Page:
More reasons to meditate, part #2

In the research world a “meta-analysis” is a powerful way to combine the results from a large number of studies to get a better idea of what is really going on. A meta-analysis gives us a much better sense of what really matters and helps to provide useful answers to important questions. Recently, a group of scholars conducted a meta-analysis on meditation to gain a better understanding of whether or not meditation really helps us. The authors make the following statement about the results of their meta-analysis:

Does meditation work in principle, that is, does it have positive effects? The evidence accumulated in the present meta-analysis yields a clear answer: yes.

Well, there you have it: mediation is good for us. More specifically, the authors found that meditation has its largest effects in reducing negative emotions. In other words, if you have had a bad day, been mistreated, are worried about something, or in some way experienced an event or interaction that made you feel bad in some way, meditation can help alleviate some of the bad feelings that you are experiencing. Meditation reduces our stress, and it also helps us relax, whether we are in a bad or good mood. This means that meditation has multiple effects that can help us feel better.

But there is more good news. Meditation can help us think better by bolstering our ability to focus our attention and concentrate. There are, of course, many activities and tasks in life that require concentration, focus, and clear thinking. Meditation can help us perform better in those activities and tasks.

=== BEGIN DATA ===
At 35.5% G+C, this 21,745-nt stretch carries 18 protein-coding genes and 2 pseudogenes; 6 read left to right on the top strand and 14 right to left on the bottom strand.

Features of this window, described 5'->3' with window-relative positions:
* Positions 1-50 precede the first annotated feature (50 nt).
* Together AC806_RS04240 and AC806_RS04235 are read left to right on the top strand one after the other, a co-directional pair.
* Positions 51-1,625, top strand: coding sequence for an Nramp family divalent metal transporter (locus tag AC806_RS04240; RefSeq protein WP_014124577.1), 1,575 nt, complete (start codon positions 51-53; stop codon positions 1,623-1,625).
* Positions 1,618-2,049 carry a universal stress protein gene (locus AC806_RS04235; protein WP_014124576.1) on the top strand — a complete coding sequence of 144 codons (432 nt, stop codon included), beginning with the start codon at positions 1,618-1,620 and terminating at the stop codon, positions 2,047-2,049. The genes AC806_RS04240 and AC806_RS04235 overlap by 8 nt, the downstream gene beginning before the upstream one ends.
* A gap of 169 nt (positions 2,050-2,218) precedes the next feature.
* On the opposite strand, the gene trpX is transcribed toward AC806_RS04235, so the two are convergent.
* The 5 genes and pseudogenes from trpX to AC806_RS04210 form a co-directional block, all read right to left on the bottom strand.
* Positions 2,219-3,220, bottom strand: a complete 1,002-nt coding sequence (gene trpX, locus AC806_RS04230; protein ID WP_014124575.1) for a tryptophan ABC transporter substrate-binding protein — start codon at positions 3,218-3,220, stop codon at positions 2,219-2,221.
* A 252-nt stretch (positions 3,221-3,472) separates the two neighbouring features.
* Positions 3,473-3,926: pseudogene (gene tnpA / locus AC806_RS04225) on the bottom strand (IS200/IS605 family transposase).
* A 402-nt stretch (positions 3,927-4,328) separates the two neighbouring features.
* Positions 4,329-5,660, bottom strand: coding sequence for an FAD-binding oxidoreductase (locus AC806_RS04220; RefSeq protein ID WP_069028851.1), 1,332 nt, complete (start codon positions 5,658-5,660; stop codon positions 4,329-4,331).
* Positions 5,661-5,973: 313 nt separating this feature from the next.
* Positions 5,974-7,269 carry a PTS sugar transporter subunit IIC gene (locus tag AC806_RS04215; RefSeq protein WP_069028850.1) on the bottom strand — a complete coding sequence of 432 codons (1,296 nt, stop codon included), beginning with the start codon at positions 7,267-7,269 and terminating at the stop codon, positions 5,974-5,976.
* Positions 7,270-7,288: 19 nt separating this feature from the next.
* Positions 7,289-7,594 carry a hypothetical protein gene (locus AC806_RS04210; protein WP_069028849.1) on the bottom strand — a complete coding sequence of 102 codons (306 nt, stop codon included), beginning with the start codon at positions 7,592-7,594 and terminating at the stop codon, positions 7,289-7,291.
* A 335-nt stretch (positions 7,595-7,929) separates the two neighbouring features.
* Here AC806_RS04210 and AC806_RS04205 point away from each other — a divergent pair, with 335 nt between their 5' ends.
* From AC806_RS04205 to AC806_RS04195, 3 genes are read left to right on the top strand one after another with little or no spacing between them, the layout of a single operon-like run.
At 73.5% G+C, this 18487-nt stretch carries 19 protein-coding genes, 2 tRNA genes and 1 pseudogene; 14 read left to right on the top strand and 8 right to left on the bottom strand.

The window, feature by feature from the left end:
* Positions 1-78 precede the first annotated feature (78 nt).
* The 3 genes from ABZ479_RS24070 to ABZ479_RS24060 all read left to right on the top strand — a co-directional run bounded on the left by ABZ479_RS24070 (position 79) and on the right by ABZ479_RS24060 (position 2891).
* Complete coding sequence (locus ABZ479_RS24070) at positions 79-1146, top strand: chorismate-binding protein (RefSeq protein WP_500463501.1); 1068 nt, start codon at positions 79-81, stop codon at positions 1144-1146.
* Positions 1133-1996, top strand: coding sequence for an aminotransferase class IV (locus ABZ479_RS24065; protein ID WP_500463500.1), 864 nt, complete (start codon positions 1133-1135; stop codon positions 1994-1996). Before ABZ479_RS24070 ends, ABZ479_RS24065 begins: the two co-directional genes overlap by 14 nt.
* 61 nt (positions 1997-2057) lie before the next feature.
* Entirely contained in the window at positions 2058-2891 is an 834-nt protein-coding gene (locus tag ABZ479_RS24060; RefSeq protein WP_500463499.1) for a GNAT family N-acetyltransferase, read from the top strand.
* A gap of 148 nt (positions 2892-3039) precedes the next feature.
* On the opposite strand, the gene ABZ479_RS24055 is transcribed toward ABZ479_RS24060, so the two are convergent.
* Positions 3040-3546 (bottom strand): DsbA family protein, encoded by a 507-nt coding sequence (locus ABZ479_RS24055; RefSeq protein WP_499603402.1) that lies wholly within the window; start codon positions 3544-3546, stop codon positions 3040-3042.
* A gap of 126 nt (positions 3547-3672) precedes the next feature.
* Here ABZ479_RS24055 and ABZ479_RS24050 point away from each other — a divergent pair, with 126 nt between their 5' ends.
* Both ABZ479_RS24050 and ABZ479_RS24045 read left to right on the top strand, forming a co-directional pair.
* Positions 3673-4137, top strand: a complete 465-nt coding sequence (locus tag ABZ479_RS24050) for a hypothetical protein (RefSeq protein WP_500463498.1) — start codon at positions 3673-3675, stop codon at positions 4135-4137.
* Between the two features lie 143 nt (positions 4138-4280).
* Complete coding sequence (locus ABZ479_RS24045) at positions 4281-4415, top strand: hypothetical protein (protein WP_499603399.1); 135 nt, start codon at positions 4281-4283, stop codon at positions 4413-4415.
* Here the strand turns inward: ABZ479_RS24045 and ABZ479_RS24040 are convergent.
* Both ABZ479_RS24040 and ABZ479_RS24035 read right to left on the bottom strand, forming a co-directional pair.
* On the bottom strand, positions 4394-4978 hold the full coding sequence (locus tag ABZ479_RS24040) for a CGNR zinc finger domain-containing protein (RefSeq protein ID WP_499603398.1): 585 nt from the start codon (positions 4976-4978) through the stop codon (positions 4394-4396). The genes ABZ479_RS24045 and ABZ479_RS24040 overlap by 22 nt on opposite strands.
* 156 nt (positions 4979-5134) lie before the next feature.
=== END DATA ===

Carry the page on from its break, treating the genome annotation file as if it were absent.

These researchers noted that there are many different kinds of meditation, but all seem to have very positive effects. They group these methods into three categories:

  1. Concentrative techniques use an object of focus or attention, which can be a spiritually meaningful word or phrase, your breathing, or a picture or physical experience.
  2. Mindfulness methods that emphasize staying present in the current moment and maintaining an alert, aware state in a nonjudgmental way.
  3. Guided meditation in which the content of meditation is regarded as very important and is attended to in a mindful rather than analytic or judgmental way.

We encourage you to find even 5 minutes to try out some meditative or contemplative method.

We hope you are flourishing!

Matt and the entire team


Sedlmeier, P. , Eberth, J. , Schwarz, M. , Zimmermann, D. , Haarig, F. , et al. (2012). The psychological effects of meditation: A meta-analysis. Psychological Bulletin, 138(6), 1139-1171.


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